Black Friday is here, and deals are popping up all over the internet. Consumers are browsing for the most generous discounts, their inboxes flooded with promotional emails alerting them of cheap flights to exotic locations available for a fraction of the cost. But while the prospect of acquiring a new smartphone at a slashed price may appealing, the cybersecurity community is all but confident that things will run smoothly for customers, who will be targeted by increased levels of cybercriminal activity.
In fact, a new study from Tripwire found 84 percent of security professionals are concerned there is not enough security awareness for consumers to help them stay safe online during this shopping season. Additionally, nearly two thirds (60 percent) of respondents were not confident there non infosec friends and family would be able to detect an email scam.
The study, which was conducted via a poll on Tripwire’s twitter, wanted to gauge the opinions of security professionals towards the lack of security awareness being offered to consumers in preparation of Black Friday and Cyber Monday, given the likelihood there will be an increase in cyberattacks.
It was concerning to find that over half (58 percent) of respondents stated their organisation did not increase security practices, including employee training during the holiday season, while 14 percent claimed theirs did, but it still wasn’t enough.
With spending across the Black Friday weekend expected to reach over £8 billion, both consumers and retailers have to be more alert and aware than ever before. Hackers are continually evolving their attack methods to steal financial data, either by advanced MageCart card skimming attacks, to more common but effective social engineering tactics like phishing emails.
The experts say…
“For businesses, there are two ways to look at cyber risks around Black Friday”, said Tim Erlin, VP, Product Management and Strategy at Tripwire. “The first is that, simply because it’s a busier time and more money are flowing through their systems, an attacker will be more likely to target them, hoping for the busyness to serve as a diversion.”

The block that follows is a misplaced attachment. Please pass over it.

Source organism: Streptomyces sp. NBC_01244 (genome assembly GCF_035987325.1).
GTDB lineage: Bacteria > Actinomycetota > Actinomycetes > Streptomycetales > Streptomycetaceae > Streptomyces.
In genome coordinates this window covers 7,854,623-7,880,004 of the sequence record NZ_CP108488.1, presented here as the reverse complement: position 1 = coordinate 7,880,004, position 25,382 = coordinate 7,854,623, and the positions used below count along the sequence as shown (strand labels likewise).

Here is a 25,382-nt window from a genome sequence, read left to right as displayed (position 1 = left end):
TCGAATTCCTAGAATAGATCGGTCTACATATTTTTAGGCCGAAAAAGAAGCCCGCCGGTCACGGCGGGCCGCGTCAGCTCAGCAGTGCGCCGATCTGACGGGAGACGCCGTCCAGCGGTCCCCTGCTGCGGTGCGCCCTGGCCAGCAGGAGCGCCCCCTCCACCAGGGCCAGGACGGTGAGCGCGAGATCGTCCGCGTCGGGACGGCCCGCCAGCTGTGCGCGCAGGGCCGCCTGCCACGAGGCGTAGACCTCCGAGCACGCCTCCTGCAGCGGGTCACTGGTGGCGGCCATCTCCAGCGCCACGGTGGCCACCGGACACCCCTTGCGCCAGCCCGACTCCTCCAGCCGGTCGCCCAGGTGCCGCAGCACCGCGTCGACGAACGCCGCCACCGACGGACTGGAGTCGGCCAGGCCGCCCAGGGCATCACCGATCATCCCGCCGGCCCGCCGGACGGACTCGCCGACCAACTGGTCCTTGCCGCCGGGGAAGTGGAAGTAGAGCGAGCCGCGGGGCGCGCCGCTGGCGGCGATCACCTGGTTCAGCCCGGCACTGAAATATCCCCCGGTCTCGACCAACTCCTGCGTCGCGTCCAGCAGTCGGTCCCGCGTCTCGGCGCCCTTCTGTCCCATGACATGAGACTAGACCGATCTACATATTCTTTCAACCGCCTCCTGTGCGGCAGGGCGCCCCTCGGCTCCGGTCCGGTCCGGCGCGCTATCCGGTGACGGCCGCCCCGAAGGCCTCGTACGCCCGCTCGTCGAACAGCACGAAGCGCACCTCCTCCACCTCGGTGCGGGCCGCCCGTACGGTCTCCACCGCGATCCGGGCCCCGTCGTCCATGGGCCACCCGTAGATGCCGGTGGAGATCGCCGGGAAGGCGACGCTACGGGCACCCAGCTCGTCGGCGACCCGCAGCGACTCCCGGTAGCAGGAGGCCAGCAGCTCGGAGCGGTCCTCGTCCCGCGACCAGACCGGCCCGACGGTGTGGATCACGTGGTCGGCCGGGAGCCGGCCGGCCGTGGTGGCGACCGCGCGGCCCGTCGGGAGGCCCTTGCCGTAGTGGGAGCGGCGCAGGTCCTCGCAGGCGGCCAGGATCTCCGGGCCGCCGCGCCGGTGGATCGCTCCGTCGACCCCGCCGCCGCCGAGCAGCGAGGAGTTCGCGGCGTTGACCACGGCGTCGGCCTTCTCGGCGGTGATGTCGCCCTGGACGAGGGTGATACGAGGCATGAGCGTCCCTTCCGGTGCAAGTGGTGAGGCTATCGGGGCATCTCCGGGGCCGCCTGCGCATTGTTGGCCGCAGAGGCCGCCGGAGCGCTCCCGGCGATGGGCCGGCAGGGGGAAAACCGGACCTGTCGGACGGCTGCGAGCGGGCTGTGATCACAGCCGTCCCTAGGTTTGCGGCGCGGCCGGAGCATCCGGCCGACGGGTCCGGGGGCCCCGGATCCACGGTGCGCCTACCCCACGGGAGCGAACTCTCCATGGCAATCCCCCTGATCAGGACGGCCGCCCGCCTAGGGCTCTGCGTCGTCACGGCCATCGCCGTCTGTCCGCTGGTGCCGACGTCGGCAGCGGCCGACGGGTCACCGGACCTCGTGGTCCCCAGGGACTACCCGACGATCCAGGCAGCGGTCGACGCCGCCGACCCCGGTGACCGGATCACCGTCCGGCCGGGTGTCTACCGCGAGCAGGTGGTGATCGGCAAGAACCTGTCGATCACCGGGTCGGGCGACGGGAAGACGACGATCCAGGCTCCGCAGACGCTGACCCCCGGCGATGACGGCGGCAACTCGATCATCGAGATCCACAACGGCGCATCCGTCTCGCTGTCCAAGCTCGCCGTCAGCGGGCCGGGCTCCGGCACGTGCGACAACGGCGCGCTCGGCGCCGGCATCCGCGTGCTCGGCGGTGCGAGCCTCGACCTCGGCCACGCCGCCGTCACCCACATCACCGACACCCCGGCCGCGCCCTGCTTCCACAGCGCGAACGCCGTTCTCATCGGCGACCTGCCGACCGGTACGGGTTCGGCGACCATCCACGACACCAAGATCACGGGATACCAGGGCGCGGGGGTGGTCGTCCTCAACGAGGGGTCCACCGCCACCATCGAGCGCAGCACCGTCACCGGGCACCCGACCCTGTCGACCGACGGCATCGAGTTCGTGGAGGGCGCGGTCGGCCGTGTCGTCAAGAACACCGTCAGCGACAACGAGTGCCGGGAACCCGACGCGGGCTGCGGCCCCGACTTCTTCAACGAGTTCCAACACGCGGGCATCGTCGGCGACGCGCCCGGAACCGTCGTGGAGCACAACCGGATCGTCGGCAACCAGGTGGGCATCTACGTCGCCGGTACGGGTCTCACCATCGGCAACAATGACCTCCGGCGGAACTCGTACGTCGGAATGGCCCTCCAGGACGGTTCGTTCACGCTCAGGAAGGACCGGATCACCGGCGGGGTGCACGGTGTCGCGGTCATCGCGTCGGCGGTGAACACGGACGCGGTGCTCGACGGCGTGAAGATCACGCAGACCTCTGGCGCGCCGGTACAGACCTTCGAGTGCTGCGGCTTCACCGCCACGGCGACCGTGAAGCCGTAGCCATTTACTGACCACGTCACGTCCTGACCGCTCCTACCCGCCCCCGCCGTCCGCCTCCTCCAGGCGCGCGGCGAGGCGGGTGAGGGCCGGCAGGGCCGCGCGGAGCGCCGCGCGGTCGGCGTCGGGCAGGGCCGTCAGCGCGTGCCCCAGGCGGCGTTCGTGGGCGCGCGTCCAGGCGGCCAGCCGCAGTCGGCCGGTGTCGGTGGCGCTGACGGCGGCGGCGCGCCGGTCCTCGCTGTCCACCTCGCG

“The second way to look at it is from an employee perspective: staff may be shopping online from business owned assets, thus potentially opening them up to Black Friday scams. For this reason, it would be worth for businesses to focus on education and training on how to recognize scams and phishing attempts.”
“Ransomware and other types of malware are also a concern for business around this time of the year. Those that are targeting the business itself ultimately just want organisations to pay the ransom, which can be avoided by having good incident response measures in place and secure, up-to-date backups.”
Corin Imai, senior security advisor at DomainTools, added: “As we are approaching the busiest shopping season of the year by far, consumers need to be on the lookout for phishing attacks. In the past, we have seen a significant increase in cybercriminals registering fake websites spoofing major retailers in order to try and direct consumers away from the legitimate websites. This leaves consumers open to malware infection, which could in turn facilitate the theft of their bank details. The best advice we can give to consumers in order to avoid this is to exercise extreme caution. Do not follow links from unsolicited emails, but if you feel you need to, check the sender address to make sure it matches any previous correspondence.”